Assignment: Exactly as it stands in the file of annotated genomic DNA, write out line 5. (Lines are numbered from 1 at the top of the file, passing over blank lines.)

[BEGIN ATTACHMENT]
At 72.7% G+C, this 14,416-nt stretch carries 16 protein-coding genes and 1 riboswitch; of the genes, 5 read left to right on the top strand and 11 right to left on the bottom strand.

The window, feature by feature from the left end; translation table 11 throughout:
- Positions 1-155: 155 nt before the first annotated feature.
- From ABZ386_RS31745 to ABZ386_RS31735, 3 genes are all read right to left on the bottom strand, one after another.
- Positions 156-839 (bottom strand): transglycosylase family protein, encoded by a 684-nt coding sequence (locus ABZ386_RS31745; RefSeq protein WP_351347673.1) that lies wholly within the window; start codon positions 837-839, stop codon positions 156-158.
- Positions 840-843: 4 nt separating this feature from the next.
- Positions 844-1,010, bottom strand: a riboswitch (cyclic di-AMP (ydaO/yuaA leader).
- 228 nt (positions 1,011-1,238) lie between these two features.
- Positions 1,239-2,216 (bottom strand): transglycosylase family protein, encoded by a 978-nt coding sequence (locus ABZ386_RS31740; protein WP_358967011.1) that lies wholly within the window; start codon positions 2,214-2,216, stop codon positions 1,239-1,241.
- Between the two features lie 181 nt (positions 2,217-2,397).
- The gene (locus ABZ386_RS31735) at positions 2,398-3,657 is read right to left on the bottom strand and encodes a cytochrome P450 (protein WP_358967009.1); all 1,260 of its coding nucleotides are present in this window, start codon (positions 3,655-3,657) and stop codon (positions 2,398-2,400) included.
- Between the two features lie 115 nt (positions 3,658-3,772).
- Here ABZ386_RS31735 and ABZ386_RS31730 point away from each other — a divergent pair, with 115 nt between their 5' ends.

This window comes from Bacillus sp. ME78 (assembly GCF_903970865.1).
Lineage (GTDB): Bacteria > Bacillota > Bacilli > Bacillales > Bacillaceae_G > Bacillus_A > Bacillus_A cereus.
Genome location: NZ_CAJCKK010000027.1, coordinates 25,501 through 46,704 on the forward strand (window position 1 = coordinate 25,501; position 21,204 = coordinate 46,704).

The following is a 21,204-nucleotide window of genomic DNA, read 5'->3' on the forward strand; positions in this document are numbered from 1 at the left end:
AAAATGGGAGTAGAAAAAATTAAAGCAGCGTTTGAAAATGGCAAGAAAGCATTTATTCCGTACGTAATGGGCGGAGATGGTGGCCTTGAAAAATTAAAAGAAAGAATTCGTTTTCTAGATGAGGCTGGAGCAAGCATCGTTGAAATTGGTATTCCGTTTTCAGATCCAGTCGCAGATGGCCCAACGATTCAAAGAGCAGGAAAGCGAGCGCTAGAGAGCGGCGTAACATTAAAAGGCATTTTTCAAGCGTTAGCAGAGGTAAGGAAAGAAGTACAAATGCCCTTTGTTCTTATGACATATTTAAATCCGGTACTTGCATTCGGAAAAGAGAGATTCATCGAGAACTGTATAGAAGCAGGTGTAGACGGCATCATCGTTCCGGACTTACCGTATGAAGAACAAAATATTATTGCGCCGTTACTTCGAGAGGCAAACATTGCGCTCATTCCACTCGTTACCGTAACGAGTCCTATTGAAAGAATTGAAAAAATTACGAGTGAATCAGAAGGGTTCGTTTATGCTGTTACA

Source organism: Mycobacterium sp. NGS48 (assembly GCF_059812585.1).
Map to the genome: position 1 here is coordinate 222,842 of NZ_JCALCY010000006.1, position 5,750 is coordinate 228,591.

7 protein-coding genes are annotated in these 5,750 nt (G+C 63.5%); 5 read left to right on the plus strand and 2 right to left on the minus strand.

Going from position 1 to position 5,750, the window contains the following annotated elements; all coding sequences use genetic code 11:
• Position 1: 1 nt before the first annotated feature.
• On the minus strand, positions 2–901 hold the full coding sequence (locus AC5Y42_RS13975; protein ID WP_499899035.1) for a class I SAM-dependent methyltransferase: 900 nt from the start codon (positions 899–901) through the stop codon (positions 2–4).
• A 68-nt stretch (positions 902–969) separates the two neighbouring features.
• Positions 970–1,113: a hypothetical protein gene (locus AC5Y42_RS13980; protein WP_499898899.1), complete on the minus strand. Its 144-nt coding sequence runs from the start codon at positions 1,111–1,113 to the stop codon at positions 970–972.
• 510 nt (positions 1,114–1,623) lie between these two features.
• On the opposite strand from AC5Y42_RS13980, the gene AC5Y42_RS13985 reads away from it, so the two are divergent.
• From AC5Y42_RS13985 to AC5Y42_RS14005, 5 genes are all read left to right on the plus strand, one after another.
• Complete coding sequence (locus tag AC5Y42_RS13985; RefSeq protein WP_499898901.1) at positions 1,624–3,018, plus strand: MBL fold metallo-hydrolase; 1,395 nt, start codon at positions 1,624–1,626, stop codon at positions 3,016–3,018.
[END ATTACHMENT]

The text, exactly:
- Positions 156-839 (bottom strand): transglycosylase family protein, encoded by a 684-nt coding sequence (locus ABZ386_RS31745; RefSeq protein WP_351347673.1) that lies wholly within the window; start codon positions 837-839, stop codon positions 156-158.